Germany's Berlin Mayor, Klaus Wowereit, stated Berlin-Brandenburg Airport will open on 03-Jun-2012, instead of 30-Oct-2011, due to security demands related to the introduction of new EU safety standards, which come into effect in Apr-2013. Under the security modifications, the airport has redesigned the terminal with 32 security lines in a modified configuration. All work on the initial 36 security lines planned, which complied with current regulations, has been stopped. The delay and security upgrade will add up to EUR140 million to construction costs, bringing the total to EUR2.6 billion. The new airport is being constructed on the compound of Schoenefeld Airport and will integrate the operations of the now-closed Tempelhof Airport and Tegel Airport, also to be closed. [more]
New Berlin airport to open seven months later than scheduled
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Global airport construction review 1Q2017 – focus on Latin America and Africa
The annual airport construction overview report for 2017 focuses on Latin America and Africa, two regions that are often overlooked but which make their contribution to the global total of activity. One of them, Africa, is surprisingly strong in new airport construction, as long as the funding can be found, which is no easy task.
The total known global investment on airport projects continues to grow, and hovers close to the USD1 trillion mark; and with Asia Pacific the overall leader.
There are, however, anomalies, with some regions witnessing many projects but small investment figures, and vice versa. This report attempts to explain those anomalies while offering a breakdown of the biggest projects in each region.
SunExpress: "Lufthansa's biggest strategic project"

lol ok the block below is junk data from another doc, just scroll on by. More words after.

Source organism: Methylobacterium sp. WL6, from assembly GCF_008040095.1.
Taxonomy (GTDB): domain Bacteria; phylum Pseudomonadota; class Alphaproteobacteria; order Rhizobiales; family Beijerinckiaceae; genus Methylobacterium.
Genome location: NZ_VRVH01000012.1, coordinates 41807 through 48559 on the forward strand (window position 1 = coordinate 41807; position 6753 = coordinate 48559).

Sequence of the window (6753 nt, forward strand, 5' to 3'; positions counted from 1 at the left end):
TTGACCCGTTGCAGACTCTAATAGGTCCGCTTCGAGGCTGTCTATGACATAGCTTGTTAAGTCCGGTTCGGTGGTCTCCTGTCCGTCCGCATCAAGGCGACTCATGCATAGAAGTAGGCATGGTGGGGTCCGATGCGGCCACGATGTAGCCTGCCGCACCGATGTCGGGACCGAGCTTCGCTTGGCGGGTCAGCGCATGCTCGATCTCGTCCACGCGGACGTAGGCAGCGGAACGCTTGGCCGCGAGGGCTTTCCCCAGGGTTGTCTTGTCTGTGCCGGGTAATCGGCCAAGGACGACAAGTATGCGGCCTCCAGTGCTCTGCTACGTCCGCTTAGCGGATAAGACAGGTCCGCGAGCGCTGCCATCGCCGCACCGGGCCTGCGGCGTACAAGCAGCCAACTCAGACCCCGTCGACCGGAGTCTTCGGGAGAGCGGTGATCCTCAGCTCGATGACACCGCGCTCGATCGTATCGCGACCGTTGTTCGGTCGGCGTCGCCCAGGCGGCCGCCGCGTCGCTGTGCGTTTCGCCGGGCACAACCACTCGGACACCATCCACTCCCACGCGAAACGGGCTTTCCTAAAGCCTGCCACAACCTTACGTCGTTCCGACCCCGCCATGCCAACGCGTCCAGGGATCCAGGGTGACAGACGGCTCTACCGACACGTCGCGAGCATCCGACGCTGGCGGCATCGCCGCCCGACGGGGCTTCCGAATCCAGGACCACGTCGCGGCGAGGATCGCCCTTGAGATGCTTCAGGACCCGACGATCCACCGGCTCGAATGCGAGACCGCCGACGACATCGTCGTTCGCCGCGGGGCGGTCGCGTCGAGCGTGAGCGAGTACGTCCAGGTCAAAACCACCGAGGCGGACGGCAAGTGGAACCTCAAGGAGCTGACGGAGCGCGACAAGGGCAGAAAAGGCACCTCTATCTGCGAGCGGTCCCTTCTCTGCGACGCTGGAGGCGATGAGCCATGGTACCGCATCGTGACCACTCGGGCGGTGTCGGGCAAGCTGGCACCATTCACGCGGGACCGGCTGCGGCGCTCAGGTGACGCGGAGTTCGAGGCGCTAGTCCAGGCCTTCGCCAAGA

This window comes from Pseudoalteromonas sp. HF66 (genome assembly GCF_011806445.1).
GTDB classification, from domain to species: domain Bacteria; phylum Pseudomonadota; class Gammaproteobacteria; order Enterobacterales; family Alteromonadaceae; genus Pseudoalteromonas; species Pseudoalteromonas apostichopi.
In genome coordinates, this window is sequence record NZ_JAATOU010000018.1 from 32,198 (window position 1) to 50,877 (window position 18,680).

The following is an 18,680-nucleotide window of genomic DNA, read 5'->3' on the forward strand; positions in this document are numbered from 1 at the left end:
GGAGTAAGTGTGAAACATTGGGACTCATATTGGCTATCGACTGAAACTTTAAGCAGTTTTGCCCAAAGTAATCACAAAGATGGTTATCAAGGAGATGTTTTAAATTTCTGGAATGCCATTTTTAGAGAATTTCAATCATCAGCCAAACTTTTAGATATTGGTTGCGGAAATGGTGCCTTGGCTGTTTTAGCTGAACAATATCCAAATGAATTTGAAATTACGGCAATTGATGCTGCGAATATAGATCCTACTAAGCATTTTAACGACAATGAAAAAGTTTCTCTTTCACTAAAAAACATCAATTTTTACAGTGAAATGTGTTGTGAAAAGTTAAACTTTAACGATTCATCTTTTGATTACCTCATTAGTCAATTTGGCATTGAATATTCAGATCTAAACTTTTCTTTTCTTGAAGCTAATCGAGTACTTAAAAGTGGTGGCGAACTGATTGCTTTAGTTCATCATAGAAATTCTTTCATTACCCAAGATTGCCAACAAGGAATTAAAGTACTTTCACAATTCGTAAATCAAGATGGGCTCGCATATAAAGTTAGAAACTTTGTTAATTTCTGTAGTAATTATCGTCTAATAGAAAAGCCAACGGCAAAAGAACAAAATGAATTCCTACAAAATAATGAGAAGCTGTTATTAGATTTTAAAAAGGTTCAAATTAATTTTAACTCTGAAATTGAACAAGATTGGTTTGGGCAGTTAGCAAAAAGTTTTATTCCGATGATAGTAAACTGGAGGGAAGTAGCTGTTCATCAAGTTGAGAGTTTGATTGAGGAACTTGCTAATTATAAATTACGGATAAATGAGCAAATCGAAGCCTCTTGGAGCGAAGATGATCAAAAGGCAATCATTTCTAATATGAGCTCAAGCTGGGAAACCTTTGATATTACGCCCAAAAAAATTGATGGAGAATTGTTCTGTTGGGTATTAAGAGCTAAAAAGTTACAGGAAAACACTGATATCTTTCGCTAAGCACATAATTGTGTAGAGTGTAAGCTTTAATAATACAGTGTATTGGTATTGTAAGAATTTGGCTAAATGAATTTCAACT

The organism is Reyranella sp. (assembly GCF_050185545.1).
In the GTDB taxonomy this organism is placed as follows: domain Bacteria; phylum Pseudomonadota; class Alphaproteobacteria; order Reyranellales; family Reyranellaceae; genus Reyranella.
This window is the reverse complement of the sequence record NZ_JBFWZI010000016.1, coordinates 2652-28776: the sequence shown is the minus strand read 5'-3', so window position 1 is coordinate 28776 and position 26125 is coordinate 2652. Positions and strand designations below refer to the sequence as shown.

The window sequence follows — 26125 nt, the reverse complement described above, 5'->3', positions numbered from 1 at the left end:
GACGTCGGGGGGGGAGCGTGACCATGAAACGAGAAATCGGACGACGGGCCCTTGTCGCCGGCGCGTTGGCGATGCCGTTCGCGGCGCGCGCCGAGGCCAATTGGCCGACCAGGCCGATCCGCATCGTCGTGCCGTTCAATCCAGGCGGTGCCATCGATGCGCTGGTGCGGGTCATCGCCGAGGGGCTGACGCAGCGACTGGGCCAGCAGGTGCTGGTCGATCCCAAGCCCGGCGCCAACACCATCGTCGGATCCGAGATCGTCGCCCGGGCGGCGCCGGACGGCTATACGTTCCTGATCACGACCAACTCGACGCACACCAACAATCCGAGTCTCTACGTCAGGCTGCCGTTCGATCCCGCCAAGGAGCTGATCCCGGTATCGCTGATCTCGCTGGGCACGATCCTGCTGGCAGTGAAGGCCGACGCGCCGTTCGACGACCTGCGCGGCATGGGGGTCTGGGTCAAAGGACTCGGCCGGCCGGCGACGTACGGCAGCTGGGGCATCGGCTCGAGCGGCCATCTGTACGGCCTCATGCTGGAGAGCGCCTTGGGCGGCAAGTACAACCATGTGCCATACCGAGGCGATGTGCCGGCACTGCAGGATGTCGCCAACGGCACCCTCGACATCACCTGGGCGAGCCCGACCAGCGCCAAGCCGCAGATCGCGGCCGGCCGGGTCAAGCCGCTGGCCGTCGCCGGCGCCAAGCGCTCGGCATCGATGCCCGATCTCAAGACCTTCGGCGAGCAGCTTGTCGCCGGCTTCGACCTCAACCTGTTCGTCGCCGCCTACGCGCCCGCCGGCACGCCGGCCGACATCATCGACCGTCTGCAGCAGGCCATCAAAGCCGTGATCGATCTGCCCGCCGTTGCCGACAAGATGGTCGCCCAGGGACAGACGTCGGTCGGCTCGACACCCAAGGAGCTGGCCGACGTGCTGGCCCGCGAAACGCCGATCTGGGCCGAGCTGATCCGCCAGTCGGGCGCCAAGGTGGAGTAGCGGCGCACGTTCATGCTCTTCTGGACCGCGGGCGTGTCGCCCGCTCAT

The Turkish leisure airline SunExpress and its German subsidiary SunExpress Germany have historically had a fairly low profile, certainly among European air travellers. Nevertheless, their combined total of 7.9 million passengers puts SunExpress in the top 20 European airline groups in 2016, ahead of Brussels Airlines.
Jointly owned by Turkish Airlines and Lufthansa, SunExpress and its German counterpart brought about a consolidated result that fell into loss in 2016 as passenger numbers and revenue both declined. When the observer scratches beneath the surface of the headline figures, a picture of significant strategic change at SunExpress Germany starts to emerge.
The larger Turkish SunExpress has maintained its focus on Turkey-Germany routes, whereas SunExpress Germany has abandoned this country pair. It has instead developed leisure routes from Germany to elsewhere in Europe and in North Africa, in spite of not having an obvious competitive advantage in those markets. Within these new market areas, SunExpress Germany has undergone substantial changes in its route portfolio. Lufthansa wetleases capacity from SunExpress Germany for its Eurowings low cost operation and this may help to make some sense of these outwardly random network changes.